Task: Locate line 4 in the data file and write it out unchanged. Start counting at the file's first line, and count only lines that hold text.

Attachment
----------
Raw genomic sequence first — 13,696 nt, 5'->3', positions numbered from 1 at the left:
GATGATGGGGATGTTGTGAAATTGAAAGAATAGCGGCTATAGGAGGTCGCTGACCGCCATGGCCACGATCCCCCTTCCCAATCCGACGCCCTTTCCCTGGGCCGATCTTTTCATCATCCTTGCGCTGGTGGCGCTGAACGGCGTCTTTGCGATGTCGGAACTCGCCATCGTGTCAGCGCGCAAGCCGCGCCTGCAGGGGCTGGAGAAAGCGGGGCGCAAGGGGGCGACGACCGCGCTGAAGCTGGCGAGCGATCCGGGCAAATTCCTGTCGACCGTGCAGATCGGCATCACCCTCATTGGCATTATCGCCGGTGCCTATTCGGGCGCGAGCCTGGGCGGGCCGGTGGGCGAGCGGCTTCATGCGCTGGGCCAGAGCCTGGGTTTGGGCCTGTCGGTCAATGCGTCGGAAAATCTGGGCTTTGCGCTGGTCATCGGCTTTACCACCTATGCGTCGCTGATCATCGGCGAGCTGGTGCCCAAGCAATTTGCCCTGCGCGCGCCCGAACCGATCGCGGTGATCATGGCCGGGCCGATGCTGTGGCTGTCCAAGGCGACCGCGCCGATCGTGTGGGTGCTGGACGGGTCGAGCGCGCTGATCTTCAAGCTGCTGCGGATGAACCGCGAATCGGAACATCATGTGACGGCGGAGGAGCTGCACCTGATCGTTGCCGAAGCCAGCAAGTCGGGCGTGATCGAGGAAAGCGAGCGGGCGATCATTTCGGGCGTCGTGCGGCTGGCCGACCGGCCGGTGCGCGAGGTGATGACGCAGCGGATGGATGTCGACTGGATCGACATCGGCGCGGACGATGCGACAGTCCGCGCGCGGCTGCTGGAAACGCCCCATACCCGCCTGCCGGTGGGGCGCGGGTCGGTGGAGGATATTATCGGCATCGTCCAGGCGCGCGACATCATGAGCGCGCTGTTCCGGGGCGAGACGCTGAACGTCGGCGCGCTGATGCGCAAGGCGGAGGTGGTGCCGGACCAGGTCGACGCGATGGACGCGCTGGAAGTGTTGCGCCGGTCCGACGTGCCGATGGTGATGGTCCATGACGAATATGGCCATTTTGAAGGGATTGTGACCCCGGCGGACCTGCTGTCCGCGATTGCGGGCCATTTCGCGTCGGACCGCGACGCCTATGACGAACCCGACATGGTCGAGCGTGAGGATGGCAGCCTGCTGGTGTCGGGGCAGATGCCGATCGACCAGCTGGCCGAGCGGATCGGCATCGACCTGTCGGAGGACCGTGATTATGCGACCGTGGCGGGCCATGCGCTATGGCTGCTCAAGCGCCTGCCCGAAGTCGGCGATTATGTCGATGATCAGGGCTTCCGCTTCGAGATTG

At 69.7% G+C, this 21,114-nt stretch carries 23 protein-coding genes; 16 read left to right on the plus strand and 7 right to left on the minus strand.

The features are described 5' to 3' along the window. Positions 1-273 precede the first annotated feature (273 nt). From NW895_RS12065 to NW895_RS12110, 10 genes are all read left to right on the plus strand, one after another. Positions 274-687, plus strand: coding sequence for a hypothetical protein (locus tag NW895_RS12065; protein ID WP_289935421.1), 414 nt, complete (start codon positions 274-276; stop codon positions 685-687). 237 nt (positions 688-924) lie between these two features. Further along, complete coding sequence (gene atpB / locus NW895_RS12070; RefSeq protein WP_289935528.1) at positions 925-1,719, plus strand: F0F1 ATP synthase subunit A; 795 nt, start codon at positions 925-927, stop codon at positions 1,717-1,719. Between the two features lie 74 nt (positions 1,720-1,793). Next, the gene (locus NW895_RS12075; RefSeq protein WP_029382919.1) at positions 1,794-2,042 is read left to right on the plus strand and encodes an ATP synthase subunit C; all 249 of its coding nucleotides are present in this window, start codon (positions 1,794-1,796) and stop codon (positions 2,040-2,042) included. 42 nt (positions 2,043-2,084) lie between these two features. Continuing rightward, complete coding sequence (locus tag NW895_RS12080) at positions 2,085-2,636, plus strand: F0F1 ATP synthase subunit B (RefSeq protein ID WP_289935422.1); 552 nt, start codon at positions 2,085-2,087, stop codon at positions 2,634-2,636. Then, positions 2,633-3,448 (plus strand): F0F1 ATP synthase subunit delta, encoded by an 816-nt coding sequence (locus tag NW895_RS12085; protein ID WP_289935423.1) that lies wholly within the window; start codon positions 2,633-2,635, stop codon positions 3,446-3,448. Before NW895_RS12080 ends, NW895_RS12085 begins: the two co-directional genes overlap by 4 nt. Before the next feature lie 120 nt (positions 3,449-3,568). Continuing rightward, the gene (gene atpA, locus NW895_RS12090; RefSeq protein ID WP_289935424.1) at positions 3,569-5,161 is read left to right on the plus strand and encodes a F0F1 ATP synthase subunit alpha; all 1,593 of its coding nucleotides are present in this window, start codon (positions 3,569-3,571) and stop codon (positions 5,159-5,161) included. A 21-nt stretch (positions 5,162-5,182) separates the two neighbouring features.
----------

The features are described 5' to 3' along the window. Positions 1-273 precede the first annotated feature (273 nt). From NW895_RS12065 to NW895_RS12110, 10 genes are all read left to right on the plus strand, one after another. Positions 274-687, plus strand: coding sequence for a hypothetical protein (locus tag NW895_RS12065; protein ID WP_289935421.1), 414 nt, complete (start codon positions 274-276; stop codon positions 685-687). 237 nt (positions 688-924) lie between these two features. Further along, complete coding sequence (gene atpB / locus NW895_RS12070; RefSeq protein WP_289935528.1) at positions 925-1,719, plus strand: F0F1 ATP synthase subunit A; 795 nt, start codon at positions 925-927, stop codon at positions 1,717-1,719. Between the two features lie 74 nt (positions 1,720-1,793). Next, the gene (locus NW895_RS12075; RefSeq protein WP_029382919.1) at positions 1,794-2,042 is read left to right on the plus strand and encodes an ATP synthase subunit C; all 249 of its coding nucleotides are present in this window, start codon (positions 1,794-1,796) and stop codon (positions 2,040-2,042) included. 42 nt (positions 2,043-2,084) lie between these two features. Continuing rightward, complete coding sequence (locus tag NW895_RS12080) at positions 2,085-2,636, plus strand: F0F1 ATP synthase subunit B (RefSeq protein ID WP_289935422.1); 552 nt, start codon at positions 2,085-2,087, stop codon at positions 2,634-2,636. Then, positions 2,633-3,448 (plus strand): F0F1 ATP synthase subunit delta, encoded by an 816-nt coding sequence (locus tag NW895_RS12085; protein ID WP_289935423.1) that lies wholly within the window; start codon positions 2,633-2,635, stop codon positions 3,446-3,448. Before NW895_RS12080 ends, NW895_RS12085 begins: the two co-directional genes overlap by 4 nt. Before the next feature lie 120 nt (positions 3,449-3,568). Continuing rightward, the gene (gene atpA, locus NW895_RS12090; RefSeq protein ID WP_289935424.1) at positions 3,569-5,161 is read left to right on the plus strand and encodes a F0F1 ATP synthase subunit alpha; all 1,593 of its coding nucleotides are present in this window, start codon (positions 3,569-3,571) and stop codon (positions 5,159-5,161) included. A 21-nt stretch (positions 5,162-5,182) separates the two neighbouring features.